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19 March 2019 | Story Thabo Kessah | Photo Thabo Kessah
Thokozile Thulo
Thokozile Thulo says the UFS has changed its focus in supporting students with disabilities.

The Centre for Universal Access and Disability Support (CUADS) has recently opened a permanent office on the Qwaqwa Campus The centre aims to ensure that the University of the Free State increasingly becomes a universally accessible higher-education institution which embraces students with various disabilities.

Thokozile Thulo, CUADS Assistant Officer at Qwaqwa said: “Our focus has changed from ‘special’ accommodation for individuals to the creation of a learning environment that is welcoming and empowering to all students. Integrated learning and education methodologies and processes are being researched and developed to create more awareness among lecturing staff. This incorporates universal design, faculty instruction and curricula.” 

The CUADS office assists students to gain access to study courses, learning materials, various buildings and residences, computer facilities and specialised exams and tests. For visually-impaired students, study material and textbooks in Braille, audio, e-text or enlarged format are provided. 

The office also supports students with various psychosocial and chronic conditions such as epilepsy and panic disorder, as well as learning difficulties such as dyslexia and hyperactivity. “In addition, we support students with special arrangements such as extra time for tests and exams,” said Thokozile.



News Archive

Heritage translates into fashion
2016-09-13

Description: Centre for Africa Studies Tags: Centre for Africa Studies

Vuyo Mbutho, winner of the best dressed
traditional wear, and Palesa Mokubung,
acclaimed fashion designer.
Photo: Siobhan Canavan

There is no such thing as overnight success. You need to earn your way to the top through hard work, which is exactly what critically acclaimed fashion designer Palesa Mokubung did.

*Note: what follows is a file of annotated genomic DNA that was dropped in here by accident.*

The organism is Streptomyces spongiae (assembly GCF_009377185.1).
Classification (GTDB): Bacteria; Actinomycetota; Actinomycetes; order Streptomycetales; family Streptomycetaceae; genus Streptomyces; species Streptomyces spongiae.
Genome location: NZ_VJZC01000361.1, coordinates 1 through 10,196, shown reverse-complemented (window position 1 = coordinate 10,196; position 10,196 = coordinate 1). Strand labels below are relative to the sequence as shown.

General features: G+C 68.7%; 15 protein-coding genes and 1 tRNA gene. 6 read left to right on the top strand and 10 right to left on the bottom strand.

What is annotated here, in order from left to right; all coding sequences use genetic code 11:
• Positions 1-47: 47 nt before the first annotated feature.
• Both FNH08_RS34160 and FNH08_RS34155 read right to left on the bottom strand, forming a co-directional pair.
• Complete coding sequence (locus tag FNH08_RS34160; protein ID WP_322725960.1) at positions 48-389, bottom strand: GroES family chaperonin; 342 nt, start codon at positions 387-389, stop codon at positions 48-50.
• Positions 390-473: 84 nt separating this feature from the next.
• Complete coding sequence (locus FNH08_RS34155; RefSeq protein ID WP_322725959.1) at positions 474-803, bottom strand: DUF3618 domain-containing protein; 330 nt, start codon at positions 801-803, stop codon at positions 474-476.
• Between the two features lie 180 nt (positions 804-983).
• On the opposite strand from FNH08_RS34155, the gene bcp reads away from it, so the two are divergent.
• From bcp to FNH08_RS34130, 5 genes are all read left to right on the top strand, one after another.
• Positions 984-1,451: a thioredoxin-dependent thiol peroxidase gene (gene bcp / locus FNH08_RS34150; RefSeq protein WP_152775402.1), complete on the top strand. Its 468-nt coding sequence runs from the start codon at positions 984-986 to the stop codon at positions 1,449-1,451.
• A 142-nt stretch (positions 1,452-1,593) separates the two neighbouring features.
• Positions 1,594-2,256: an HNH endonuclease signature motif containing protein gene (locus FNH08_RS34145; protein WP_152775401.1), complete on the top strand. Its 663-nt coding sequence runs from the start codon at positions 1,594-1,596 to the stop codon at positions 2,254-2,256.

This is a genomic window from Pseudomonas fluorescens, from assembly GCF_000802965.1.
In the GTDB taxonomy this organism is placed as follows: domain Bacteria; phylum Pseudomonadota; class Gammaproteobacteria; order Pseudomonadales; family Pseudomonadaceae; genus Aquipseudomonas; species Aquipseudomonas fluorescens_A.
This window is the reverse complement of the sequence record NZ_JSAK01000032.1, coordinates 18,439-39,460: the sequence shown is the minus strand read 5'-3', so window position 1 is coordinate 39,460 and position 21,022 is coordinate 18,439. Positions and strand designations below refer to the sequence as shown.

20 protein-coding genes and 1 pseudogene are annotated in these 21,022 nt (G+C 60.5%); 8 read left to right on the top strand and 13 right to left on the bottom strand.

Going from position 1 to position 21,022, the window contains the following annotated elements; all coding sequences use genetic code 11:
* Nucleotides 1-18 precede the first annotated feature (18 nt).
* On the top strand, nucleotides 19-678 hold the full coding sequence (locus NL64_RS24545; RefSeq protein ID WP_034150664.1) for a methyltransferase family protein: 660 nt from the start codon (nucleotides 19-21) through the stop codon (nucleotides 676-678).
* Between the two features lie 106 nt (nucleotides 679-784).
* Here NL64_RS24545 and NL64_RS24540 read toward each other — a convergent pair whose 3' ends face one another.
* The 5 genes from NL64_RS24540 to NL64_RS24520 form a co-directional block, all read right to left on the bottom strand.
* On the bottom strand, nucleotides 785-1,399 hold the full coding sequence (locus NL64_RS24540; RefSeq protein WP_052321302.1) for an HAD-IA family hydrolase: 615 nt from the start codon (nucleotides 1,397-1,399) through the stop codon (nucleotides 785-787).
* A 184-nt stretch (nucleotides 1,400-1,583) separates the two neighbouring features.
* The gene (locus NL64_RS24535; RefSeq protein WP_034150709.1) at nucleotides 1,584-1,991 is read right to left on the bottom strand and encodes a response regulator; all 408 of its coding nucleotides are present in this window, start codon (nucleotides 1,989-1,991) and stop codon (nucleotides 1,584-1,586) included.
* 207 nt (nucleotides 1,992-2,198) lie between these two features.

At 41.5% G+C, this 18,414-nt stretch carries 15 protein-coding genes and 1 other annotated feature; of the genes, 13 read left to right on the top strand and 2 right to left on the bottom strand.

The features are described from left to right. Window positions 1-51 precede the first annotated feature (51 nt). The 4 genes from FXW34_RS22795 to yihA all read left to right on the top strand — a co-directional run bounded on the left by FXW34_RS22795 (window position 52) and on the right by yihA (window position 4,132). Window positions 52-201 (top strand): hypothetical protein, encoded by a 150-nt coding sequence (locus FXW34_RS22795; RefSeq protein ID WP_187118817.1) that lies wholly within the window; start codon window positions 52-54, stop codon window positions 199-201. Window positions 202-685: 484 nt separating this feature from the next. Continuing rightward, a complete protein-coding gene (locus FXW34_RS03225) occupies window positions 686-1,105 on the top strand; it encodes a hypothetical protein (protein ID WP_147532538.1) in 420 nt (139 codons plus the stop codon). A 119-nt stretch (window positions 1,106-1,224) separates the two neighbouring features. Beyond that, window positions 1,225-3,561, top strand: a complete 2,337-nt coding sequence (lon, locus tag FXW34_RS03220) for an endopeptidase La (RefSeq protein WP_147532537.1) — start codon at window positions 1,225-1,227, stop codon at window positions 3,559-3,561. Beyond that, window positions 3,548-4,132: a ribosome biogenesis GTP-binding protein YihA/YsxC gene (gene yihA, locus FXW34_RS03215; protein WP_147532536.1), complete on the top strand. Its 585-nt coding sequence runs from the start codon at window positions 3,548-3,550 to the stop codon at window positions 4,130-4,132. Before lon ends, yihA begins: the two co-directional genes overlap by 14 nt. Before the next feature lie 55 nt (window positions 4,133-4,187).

During the 2016 Heritage Day lecture hosted by the Centre for Africa Studies, entrepreneur, award winner and fashion visionary Mokubung told how she had begun her career with the label Stoned Cherrie. Kroonstad-born Mokubung then formed her own label in 2004 called Mantsho, which is Sesotho for “brutally black”.

A true Mantsho garment can be identified by three elements that describe Mokubung’s knowledge of her craft, namely its confident and effortless silhouette, structure and quirkiness. “I was taught to express myself from a very young age and my job is to give people life through my clothes,” she says.

Under the management and creative leadership of Mokubung, Mantsho has gone on to travel to places such as Greece, India, New York, Jamaica, Nigeria, Botswana, and Senegal showcasing its designs.

Mokubung says she does not look far for inspiration because she lives in such exciting times. “Sometimes the fabrics talk to you and you should listen to them.”

This confident, straight talker with her high standards says that all aspiring fashion designers need to earn their way to the top. “You get over it by getting over it, and by working through it.”

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